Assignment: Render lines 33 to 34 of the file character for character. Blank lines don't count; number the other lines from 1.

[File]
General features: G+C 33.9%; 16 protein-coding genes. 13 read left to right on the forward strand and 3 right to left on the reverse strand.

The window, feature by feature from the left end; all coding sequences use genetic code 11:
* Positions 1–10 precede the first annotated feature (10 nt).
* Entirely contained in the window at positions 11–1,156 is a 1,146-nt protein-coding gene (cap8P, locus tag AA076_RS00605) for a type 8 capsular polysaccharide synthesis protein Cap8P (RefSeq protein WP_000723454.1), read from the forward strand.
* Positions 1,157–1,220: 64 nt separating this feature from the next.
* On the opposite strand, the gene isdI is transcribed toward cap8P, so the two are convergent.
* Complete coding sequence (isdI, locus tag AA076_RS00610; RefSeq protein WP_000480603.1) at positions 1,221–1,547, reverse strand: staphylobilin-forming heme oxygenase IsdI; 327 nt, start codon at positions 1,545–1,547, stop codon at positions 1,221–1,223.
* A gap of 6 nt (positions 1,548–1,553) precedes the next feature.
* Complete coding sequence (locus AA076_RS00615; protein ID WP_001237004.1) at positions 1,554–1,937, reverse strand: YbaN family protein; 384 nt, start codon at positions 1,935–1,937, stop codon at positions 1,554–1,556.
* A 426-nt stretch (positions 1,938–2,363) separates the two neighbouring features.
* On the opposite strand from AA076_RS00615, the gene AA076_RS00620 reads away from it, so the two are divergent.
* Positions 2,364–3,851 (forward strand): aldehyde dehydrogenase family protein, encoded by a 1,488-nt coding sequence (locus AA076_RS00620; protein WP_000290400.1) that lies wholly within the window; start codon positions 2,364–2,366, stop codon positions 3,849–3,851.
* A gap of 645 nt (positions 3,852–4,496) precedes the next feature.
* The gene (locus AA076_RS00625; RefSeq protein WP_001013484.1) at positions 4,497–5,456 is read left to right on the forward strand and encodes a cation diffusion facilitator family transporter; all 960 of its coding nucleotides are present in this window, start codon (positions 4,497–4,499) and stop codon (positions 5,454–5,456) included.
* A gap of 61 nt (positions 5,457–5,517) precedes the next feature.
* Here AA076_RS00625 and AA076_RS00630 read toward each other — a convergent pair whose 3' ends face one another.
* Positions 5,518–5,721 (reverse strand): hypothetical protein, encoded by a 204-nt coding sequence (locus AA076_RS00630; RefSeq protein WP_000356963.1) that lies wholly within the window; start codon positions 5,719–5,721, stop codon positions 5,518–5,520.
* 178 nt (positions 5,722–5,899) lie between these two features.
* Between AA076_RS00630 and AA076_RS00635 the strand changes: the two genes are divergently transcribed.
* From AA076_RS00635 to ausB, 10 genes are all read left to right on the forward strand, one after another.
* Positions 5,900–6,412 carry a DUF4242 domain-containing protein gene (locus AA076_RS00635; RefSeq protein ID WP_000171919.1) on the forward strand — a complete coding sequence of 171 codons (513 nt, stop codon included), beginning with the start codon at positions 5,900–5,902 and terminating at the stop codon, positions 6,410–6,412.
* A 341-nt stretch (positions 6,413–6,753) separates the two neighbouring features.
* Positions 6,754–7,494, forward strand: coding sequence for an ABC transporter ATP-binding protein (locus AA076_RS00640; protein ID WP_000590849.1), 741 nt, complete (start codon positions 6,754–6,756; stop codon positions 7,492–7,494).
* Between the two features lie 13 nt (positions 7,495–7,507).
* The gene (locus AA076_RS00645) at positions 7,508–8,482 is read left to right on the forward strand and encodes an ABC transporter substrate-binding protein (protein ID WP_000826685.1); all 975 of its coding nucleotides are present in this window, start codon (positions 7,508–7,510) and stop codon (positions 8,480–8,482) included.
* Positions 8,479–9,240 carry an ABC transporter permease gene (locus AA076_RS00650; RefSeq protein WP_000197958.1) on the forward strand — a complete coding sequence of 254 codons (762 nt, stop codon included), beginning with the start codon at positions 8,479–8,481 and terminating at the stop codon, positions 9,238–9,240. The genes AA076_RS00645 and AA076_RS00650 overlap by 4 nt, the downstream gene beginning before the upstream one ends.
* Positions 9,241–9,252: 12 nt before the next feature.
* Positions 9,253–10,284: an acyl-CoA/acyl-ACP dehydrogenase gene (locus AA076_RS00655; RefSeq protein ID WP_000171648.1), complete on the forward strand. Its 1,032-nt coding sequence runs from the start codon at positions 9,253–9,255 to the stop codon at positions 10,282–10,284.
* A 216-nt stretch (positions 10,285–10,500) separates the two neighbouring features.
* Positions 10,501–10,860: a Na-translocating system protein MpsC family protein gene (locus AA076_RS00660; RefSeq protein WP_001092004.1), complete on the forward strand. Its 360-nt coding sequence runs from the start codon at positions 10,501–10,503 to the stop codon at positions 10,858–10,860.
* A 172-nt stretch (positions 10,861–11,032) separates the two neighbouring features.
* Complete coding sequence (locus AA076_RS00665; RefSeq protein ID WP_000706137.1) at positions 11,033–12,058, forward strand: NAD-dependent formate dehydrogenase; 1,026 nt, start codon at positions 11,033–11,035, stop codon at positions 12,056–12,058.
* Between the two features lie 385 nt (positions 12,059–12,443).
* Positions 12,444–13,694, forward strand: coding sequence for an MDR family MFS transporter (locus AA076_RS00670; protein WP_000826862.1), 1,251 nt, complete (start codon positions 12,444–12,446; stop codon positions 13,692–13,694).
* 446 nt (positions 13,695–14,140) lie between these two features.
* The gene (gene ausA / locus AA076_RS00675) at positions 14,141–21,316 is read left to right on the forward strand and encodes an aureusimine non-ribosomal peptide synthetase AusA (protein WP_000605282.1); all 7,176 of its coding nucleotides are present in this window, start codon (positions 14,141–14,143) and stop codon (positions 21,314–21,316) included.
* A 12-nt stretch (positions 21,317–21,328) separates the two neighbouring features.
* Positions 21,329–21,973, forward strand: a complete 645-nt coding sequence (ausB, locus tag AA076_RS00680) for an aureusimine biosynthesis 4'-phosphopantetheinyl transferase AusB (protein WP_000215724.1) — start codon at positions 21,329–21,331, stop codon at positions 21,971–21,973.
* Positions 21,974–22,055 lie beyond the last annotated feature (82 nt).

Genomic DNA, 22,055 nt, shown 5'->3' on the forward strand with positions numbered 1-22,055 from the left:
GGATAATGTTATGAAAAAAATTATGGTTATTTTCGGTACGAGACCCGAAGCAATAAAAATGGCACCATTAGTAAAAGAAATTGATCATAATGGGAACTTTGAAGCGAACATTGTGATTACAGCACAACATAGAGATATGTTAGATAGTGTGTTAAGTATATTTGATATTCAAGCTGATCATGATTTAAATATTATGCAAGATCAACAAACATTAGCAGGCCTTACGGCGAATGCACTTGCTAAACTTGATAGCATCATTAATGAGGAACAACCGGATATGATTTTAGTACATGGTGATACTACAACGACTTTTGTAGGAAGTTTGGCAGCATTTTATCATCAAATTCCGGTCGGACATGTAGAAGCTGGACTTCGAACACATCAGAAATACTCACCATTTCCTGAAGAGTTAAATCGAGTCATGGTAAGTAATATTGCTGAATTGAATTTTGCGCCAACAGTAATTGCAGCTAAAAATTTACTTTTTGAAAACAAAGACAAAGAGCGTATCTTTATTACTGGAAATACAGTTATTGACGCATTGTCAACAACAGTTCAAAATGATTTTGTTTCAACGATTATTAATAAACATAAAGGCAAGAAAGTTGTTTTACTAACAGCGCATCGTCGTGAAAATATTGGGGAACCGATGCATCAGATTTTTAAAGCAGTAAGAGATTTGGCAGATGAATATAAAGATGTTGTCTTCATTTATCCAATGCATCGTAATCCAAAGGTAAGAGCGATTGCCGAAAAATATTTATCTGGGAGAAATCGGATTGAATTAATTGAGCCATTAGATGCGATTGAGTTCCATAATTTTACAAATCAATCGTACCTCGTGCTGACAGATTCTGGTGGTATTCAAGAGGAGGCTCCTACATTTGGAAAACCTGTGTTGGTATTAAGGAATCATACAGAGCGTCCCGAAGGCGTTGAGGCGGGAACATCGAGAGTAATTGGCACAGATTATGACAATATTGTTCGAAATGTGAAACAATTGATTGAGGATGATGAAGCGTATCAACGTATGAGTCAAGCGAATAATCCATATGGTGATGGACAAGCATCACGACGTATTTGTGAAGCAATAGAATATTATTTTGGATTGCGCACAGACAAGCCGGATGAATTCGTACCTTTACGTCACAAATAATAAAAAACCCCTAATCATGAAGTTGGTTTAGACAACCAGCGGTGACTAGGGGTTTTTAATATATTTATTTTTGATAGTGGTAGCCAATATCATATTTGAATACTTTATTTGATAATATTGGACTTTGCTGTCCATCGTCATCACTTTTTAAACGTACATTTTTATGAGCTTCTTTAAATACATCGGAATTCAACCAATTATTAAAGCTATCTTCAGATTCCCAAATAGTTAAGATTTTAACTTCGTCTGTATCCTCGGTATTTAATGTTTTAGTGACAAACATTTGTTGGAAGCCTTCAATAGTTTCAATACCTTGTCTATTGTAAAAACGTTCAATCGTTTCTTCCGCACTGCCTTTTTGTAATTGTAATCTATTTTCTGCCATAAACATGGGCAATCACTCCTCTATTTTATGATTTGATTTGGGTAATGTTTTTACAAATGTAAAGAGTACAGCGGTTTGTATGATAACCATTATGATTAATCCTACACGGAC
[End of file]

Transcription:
* Between the two features lie 385 nt (positions 12,059–12,443).
* Positions 12,444–13,694, forward strand: coding sequence for an MDR family MFS transporter (locus AA076_RS00670; protein WP_000826862.1), 1,251 nt, complete (start codon positions 12,444–12,446; stop codon positions 13,692–13,694).